Medieval and early modern[edit]

Known previously as Newington (Newington Butts and Newington Causeway are two of the principal roads of the area), in the medieval period it was part of rural Surrey, in the manor of Walworth. This is listed in the Domesday Book as belonging to the Archbishop of Canterbury; the income from its rents and tithes supplied the monks at Christ Church Canterbury with their clothing, and a 'church' is mentioned.[6] The parish was called St Mary, Newington, which church occupied the southwest side of today's southern roundabout, near the Tabernacle, and was first recorded by name in 1222.[6]

In May 1557, William Morant, Stephen Gratwick and a man named King, known as the Southwark Martyrs, were burnt at the stake in St George's Field on the site of the present Tabernacle during the Marian Persecutions.[7]

St Mary's Church was rebuilt in 1720 and completely replaced in 1790, to a design of Francis Hurlbatt. Within another hundred years this too was to be demolished, with its replacement on Kennington Park Road ready in 1876.[8] It was destroyed by bombing in 1940 during the Second World War.[8] The remains of the tower and an arch were incorporated into its replacement of 1958. The open space is still known as St Mary's Churchyard, and the narrow pedestrian walk at its south end is Churchyard Row.

There is record of a 'hospital' before the Reformation. In 1601 the Worshipful Company of Fishmongers erected St Peter's Hospital on the site of the present London College of Communication. This expanded and survived until 1850, when it was removed to Wandsworth. The Drapers' livery company created Walters' Almshouses on a site now at the southern junction island in 1640, giving the tower block opposite the name Draper House. The almshouses were relocated to Brandon Street in the 1960s as part of the major redevelopment.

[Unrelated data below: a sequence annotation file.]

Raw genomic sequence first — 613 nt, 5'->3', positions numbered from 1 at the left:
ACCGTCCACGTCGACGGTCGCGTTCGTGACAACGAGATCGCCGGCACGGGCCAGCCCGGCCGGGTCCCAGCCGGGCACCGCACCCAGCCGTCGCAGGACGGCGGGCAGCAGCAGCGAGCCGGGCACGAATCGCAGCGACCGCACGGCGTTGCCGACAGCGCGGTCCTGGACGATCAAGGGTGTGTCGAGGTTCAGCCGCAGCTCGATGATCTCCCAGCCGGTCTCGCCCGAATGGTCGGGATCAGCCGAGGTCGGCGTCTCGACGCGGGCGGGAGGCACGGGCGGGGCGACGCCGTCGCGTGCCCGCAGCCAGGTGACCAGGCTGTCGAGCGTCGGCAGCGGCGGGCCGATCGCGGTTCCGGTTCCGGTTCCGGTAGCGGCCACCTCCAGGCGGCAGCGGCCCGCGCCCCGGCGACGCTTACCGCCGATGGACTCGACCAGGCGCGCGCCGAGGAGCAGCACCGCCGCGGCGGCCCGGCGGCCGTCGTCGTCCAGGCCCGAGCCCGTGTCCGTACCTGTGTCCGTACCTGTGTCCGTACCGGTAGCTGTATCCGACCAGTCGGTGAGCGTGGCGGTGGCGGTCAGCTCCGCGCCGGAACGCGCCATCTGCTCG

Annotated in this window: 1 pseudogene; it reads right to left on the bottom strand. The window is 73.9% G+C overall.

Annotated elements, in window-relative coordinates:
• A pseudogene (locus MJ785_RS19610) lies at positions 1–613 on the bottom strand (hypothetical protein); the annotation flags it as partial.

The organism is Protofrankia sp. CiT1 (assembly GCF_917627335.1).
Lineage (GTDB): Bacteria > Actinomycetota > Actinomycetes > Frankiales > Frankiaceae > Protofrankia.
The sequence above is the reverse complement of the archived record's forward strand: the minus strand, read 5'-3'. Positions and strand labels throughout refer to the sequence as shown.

Rise to metropolitan prominence (1750–1900)[edit]

The Elephant and Castle Hotel as rebuilt in 1898
Street layout in 1888

The neighbourhood became urbanised and somewhat commercial after the building of Westminster Bridge in 1751 and the improvements to London Bridge in the same period. These required 'by-pass' roads across the south side approaches to each other and also to the main routes to the south and southeast coasts. These road improvements – Great Dover Street, Westminster Bridge, New Kent Road, St George's Road and Borough Road – connect to the older Kennington and Old Kent Roads to facilitate this traffic. In 1769 the new Blackfriars Bridge was connected to this system at what is now St George's Circus and Blackfriars Road (originally Great Surrey Road) and to the Elephant junction with the new London Road. As a result of these improvements, the area became a built-up part of the metropolis during the late Georgian and Victorian periods.[9][10]

The railway arrived here in 1863 and the first deep-level tube line, now part of the Northern line's City Branch, in 1890. The Bakerloo line terminus was created in 1906.[11] The middle-class and working-class populations increased, the first settling on the major roads, the latter on the streets behind these. The area declined socio-economically in much of the Walworth (south-east) side as work in London Docklands shifted further east and became more mechanised, and the regional-level railway yard work decreased (see Bricklayers Arms railway station).